• Children can be told this disease is thought to be spread between people who are in close contact with one another — when an infected person coughs or sneezes.
    • It is also thought it can be spread when you touch an infected surface or object, which is why it is so important to protect yourself.
  • Keep explanations age-appropriate.

    • Pre and Lower School boys need brief, simple information that should balance COVID-19 facts with appropriate reassurances that their homes and Brunswick are safe, and that adults are there to help keep them healthy and to take care of them if they do get sick. Give simple examples of the steps people take every day to stop germs and stay healthy, such as washing hands. Use language such as “adults are working hard to keep you safe.” NPR has created a cartoon that may be helpful.
    • Middle School boys will be more vocal in asking questions about whether they truly are safe and what will happen if COVID-19 comes to the school or community. They will most likely need assistance separating reality from rumor and fantasy. Discuss everything that is being done at the school and in the community to prevent the spread of the disease.
    • Upper School boys are able to discuss the issue in a more in-depth fashion, can be referred directly to appropriate sources of COVID-19 facts, and should, in fact, be encouraged to do so. Provide honest, accurate, and factual information about the current status of COVID-19. Having such knowledge can help them feel a sense of control.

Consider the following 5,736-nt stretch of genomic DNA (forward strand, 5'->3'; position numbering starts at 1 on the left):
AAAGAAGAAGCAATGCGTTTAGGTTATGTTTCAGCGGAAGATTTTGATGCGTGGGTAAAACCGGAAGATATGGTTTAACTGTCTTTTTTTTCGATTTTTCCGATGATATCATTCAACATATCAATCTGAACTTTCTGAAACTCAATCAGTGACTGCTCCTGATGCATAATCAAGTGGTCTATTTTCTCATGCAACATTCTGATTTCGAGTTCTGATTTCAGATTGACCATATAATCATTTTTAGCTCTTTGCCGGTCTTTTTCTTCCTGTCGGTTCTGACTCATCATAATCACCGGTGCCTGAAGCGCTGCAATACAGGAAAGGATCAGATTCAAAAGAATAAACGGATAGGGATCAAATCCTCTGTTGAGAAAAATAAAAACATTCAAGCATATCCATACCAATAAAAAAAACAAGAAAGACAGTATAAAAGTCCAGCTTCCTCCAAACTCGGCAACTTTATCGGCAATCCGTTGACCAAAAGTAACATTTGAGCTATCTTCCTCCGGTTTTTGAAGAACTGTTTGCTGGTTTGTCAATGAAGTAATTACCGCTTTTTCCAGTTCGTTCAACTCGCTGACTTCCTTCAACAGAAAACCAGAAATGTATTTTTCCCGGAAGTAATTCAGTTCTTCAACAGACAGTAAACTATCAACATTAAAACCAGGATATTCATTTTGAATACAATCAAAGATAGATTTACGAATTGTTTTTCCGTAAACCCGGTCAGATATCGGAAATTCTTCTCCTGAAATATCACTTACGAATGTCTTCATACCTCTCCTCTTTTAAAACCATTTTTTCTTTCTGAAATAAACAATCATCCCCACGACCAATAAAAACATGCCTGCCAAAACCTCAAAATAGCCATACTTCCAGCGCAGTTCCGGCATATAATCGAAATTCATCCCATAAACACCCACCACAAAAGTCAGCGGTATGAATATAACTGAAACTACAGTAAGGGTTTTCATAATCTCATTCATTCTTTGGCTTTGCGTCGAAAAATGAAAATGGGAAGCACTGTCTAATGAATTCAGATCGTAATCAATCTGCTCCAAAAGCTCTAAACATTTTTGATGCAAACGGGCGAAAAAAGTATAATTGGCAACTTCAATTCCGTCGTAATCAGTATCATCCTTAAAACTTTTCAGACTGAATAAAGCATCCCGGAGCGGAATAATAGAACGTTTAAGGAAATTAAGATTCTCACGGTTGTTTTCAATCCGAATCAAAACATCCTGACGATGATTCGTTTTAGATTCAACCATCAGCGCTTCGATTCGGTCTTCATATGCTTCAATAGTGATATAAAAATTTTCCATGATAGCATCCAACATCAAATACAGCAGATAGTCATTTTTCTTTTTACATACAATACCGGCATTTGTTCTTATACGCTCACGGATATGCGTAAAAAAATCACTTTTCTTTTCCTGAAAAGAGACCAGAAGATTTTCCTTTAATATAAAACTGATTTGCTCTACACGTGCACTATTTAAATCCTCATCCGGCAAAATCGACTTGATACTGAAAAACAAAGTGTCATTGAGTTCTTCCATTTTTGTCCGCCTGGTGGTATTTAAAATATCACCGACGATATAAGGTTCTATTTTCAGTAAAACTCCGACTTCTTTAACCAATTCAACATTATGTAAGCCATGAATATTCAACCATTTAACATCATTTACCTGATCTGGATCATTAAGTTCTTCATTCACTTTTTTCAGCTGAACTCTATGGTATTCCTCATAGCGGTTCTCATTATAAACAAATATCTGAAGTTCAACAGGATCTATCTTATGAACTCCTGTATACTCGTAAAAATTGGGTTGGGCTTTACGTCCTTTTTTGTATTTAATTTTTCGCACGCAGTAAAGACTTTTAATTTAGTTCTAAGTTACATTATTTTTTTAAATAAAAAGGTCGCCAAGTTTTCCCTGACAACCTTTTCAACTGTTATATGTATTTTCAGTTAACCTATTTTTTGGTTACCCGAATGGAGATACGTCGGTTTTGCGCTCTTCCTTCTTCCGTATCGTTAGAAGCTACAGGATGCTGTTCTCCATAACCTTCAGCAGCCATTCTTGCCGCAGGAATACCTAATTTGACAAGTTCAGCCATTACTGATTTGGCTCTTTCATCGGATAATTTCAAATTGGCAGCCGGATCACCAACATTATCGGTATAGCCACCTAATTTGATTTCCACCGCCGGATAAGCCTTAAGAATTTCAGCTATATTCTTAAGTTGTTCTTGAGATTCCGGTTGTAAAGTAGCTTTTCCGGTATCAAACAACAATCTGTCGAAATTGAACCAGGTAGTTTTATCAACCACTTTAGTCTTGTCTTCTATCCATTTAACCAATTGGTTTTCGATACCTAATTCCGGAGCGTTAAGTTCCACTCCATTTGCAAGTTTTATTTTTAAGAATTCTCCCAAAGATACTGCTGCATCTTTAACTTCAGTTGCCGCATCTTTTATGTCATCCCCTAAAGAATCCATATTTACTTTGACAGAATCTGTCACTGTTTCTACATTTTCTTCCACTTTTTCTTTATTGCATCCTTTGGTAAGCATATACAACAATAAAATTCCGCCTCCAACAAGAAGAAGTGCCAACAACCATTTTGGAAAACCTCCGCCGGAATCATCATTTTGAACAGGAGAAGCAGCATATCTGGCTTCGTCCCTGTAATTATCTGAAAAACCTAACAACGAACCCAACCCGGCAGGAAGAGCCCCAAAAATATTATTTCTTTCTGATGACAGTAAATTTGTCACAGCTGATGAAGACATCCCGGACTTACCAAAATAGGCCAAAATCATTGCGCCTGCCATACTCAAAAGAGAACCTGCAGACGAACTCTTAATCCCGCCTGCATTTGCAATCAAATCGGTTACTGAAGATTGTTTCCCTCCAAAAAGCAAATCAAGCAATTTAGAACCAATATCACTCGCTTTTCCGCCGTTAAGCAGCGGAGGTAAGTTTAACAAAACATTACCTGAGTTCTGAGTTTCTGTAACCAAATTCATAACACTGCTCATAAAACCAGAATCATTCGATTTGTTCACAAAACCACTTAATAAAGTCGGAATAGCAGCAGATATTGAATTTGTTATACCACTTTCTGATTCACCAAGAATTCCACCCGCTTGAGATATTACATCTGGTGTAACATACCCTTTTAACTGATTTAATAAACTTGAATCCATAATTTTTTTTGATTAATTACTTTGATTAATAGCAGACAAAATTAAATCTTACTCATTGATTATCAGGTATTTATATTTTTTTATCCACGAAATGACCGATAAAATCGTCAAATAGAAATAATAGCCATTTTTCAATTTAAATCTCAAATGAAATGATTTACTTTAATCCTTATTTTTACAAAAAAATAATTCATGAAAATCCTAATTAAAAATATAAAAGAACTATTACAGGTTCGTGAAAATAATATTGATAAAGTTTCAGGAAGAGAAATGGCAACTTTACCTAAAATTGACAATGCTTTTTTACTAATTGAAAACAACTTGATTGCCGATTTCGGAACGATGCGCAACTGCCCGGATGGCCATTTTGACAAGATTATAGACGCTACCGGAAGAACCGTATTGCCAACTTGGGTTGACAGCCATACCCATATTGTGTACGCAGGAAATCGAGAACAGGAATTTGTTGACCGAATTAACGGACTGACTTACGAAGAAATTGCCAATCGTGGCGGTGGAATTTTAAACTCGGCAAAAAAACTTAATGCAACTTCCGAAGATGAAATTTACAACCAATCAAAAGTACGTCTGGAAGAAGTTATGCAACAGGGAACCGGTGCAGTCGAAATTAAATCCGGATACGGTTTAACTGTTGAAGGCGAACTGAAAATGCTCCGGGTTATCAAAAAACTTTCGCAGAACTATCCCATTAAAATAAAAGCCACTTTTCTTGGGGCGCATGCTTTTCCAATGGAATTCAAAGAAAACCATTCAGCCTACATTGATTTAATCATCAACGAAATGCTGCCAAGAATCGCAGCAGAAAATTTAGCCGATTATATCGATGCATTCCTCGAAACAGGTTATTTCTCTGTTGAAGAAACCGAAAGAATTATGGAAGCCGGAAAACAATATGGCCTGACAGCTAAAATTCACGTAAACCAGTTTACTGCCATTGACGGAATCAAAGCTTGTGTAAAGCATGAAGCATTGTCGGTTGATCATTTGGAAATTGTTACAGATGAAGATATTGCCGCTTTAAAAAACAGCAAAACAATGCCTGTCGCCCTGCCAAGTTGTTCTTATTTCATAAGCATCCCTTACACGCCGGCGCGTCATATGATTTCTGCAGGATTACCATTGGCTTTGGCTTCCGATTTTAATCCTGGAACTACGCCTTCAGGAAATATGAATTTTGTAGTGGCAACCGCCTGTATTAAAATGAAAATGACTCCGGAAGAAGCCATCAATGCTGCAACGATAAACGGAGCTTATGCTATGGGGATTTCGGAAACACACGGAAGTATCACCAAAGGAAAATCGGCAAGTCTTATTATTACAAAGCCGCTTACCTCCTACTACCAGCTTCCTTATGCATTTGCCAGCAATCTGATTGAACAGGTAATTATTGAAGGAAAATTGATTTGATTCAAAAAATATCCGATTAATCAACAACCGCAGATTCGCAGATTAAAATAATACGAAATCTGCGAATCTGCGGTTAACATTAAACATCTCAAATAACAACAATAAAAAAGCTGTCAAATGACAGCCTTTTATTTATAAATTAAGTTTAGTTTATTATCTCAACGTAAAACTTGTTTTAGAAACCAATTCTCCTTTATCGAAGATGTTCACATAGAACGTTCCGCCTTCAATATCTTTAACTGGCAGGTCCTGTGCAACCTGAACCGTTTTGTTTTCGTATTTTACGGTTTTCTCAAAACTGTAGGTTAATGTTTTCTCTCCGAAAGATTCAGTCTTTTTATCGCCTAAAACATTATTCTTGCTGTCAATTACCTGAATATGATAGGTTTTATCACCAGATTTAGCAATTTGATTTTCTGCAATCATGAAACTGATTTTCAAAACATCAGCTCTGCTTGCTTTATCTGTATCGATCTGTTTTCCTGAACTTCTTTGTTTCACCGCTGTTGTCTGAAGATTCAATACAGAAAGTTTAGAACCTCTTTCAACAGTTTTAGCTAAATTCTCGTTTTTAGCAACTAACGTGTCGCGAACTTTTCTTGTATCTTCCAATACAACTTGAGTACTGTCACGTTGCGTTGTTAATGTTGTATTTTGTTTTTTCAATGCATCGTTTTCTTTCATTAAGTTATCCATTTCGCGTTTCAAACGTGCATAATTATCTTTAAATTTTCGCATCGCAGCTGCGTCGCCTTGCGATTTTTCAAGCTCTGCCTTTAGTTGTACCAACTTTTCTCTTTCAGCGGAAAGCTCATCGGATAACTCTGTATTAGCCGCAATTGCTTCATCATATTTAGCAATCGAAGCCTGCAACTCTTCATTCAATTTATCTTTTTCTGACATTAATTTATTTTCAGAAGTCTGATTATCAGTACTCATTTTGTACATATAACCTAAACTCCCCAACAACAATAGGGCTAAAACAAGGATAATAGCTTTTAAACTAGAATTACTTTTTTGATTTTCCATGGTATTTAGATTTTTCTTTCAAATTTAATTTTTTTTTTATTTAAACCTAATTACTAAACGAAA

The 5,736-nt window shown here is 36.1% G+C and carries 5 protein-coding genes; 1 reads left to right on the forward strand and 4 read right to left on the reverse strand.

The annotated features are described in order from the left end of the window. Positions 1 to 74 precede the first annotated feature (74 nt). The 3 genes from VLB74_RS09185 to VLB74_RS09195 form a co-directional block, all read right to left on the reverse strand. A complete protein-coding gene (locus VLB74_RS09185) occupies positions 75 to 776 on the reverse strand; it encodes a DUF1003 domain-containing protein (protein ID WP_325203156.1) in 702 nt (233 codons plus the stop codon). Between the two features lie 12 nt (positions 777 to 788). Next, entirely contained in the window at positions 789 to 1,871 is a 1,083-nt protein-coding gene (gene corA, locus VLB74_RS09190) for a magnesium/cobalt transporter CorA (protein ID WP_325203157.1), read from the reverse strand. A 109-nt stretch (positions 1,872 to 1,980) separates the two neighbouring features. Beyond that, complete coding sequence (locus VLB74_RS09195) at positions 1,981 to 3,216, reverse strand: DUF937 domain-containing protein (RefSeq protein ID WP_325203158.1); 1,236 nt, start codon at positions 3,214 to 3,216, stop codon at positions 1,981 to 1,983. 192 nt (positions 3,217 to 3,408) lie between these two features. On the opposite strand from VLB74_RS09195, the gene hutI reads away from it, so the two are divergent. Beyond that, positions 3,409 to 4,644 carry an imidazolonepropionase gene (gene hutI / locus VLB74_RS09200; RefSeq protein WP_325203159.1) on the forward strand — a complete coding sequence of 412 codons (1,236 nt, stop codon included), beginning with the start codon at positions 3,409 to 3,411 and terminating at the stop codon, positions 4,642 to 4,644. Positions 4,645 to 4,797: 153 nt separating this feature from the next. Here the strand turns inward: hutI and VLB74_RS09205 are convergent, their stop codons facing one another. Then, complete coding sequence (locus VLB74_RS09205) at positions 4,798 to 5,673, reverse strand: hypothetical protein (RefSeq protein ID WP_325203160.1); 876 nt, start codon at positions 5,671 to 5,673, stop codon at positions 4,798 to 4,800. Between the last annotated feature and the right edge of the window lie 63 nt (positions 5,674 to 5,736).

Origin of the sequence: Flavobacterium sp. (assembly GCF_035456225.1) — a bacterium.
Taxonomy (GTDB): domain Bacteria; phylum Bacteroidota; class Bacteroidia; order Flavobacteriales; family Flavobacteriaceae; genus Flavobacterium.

• Maintain a normal routine to the extent possible.

    • Keep to a regular schedule, as this can be reassuring and promotes physical health.
    • Encourage your children to keep up with their schoolwork and extracurricular activities, but don’t push them if they seem overwhelmed.
  • Monitor television viewing and social media.

    • Limit television viewing or access to information on the Internet and through social media. Try to avoid watching or listening to information that might be upsetting when your children are present.
    • Speak to your son about how many stories about COVID-19 on the Internet may be based on rumors and inaccurate information.
    • Talk to your son about factual information of this disease — this can help reduce anxiety.
    • Constantly watching updates on the status of COVID-19 can increase anxiety — avoid this.
    • Be aware that developmentally inappropriate information (i.e., information designed for adults) can cause anxiety or confusion, particularly in young children.
    • Engage your son in games or other interesting activities instead.
  • Communicate with Brunswick.

    • Let the school know if your son is sick and keep him home. By providing additional details about your son’s illness to the school, you help Brunswick stay on top of any potential outbreaks in our community. If your son is diagnosed with COVID-19, let the school know so that we can communicate with local health authorities.